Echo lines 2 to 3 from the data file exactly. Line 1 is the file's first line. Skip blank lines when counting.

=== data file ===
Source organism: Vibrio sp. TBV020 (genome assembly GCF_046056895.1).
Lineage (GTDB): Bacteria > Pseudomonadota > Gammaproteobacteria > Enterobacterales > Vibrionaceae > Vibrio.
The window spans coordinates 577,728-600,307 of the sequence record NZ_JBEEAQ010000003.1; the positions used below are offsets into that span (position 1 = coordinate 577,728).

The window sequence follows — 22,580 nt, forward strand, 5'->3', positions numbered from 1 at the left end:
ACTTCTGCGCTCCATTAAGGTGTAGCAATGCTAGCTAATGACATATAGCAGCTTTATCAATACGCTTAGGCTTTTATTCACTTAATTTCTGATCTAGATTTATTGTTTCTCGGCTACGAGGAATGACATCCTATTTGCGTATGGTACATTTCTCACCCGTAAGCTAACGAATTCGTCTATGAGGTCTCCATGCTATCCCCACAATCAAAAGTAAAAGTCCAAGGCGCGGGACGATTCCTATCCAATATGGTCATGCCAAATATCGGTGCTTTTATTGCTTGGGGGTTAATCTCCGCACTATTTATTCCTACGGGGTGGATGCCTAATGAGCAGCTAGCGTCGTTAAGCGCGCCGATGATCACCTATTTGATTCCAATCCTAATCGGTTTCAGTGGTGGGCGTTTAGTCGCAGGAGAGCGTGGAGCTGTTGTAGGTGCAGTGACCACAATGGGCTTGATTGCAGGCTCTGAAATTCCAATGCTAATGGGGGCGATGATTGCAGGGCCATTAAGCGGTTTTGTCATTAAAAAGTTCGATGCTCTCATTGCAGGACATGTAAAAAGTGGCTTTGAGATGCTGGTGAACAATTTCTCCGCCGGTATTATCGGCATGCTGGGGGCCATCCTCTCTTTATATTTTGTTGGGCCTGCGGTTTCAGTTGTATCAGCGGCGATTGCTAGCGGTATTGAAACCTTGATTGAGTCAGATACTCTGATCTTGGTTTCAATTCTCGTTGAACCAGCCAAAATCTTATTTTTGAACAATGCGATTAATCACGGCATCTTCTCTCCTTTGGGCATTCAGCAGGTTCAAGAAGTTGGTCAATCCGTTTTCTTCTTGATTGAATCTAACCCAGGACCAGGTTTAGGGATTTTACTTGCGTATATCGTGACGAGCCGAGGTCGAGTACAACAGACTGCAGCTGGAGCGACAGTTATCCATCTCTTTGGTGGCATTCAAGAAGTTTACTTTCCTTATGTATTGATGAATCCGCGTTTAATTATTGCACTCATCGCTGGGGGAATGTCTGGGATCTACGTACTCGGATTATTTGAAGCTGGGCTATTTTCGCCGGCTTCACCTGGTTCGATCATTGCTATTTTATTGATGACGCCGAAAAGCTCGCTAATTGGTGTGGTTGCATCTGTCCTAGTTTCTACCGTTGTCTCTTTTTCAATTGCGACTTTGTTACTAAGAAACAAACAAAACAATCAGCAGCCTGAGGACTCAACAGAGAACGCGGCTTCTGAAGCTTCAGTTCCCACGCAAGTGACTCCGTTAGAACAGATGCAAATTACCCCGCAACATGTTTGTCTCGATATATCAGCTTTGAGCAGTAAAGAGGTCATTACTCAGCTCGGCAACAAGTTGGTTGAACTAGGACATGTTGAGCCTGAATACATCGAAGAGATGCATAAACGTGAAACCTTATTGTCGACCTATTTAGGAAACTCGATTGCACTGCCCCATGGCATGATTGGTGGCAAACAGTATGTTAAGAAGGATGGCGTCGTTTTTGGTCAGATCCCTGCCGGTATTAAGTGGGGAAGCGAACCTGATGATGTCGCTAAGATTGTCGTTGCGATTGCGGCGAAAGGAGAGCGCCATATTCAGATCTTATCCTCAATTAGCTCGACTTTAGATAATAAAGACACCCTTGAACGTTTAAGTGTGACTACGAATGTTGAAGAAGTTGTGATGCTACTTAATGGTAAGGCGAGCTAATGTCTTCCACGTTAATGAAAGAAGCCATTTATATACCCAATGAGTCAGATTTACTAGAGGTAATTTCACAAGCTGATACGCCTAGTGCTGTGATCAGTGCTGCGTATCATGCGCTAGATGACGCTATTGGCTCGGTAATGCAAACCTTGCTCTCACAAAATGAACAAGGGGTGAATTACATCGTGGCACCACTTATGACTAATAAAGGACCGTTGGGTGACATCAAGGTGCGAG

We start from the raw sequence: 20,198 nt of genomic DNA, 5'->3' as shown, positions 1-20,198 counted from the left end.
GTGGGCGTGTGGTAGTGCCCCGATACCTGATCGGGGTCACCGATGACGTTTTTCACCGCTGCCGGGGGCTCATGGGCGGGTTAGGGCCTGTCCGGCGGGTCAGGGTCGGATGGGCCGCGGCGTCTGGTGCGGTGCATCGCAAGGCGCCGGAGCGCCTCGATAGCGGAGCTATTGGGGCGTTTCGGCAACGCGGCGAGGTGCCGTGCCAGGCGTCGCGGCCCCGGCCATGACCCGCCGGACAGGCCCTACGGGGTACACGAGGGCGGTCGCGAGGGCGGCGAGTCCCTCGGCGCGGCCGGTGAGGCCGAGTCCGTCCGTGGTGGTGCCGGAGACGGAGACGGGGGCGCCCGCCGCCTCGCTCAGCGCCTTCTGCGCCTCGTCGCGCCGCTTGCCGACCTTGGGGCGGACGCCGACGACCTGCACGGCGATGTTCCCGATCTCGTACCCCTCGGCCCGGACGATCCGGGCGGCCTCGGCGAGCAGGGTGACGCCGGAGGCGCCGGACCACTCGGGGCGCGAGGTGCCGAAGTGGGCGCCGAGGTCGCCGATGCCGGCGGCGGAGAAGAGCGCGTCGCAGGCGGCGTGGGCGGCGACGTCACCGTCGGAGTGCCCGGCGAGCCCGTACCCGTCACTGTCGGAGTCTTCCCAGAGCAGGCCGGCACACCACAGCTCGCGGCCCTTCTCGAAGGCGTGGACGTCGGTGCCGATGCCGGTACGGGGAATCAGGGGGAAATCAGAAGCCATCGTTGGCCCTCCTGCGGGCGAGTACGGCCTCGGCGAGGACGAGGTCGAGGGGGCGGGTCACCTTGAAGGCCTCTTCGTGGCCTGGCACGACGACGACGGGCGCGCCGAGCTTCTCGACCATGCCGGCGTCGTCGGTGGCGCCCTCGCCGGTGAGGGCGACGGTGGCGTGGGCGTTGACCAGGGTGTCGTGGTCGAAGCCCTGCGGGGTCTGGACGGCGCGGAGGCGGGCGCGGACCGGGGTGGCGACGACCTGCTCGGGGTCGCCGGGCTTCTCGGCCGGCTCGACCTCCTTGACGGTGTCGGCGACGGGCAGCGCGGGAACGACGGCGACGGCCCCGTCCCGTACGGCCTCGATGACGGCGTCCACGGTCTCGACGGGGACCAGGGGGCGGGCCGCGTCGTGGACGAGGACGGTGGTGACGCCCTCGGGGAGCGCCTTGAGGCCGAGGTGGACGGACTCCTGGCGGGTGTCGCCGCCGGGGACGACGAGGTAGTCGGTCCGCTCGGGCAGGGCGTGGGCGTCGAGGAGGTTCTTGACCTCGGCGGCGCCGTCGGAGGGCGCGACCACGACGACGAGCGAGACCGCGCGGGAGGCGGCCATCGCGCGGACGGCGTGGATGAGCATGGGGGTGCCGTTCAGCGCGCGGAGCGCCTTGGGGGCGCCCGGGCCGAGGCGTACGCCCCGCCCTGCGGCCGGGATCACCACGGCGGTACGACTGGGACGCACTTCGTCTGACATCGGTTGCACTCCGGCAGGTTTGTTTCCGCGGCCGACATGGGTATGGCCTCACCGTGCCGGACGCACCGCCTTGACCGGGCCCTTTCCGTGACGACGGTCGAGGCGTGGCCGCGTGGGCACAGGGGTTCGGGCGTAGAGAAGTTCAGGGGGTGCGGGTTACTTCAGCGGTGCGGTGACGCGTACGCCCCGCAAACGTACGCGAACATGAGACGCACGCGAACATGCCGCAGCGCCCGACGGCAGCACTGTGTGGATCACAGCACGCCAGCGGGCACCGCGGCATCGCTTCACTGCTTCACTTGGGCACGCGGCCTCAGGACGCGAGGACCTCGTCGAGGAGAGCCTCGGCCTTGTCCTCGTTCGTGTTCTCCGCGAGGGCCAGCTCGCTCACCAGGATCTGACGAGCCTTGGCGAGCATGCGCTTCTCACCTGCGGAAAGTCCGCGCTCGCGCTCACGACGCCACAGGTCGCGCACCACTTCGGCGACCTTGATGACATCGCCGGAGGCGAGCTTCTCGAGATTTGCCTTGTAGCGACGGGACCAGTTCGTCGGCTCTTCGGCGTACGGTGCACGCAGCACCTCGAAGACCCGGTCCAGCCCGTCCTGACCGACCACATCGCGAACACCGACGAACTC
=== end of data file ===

Lineage (GTDB): Bacteria > Pseudomonadota > Gammaproteobacteria > Enterobacterales > Vibrionaceae > Vibrio.
The window spans coordinates 577,728-600,307 of the sequence record NZ_JBEEAQ010000003.1; the positions used below are offsets into that span (position 1 = coordinate 577,728).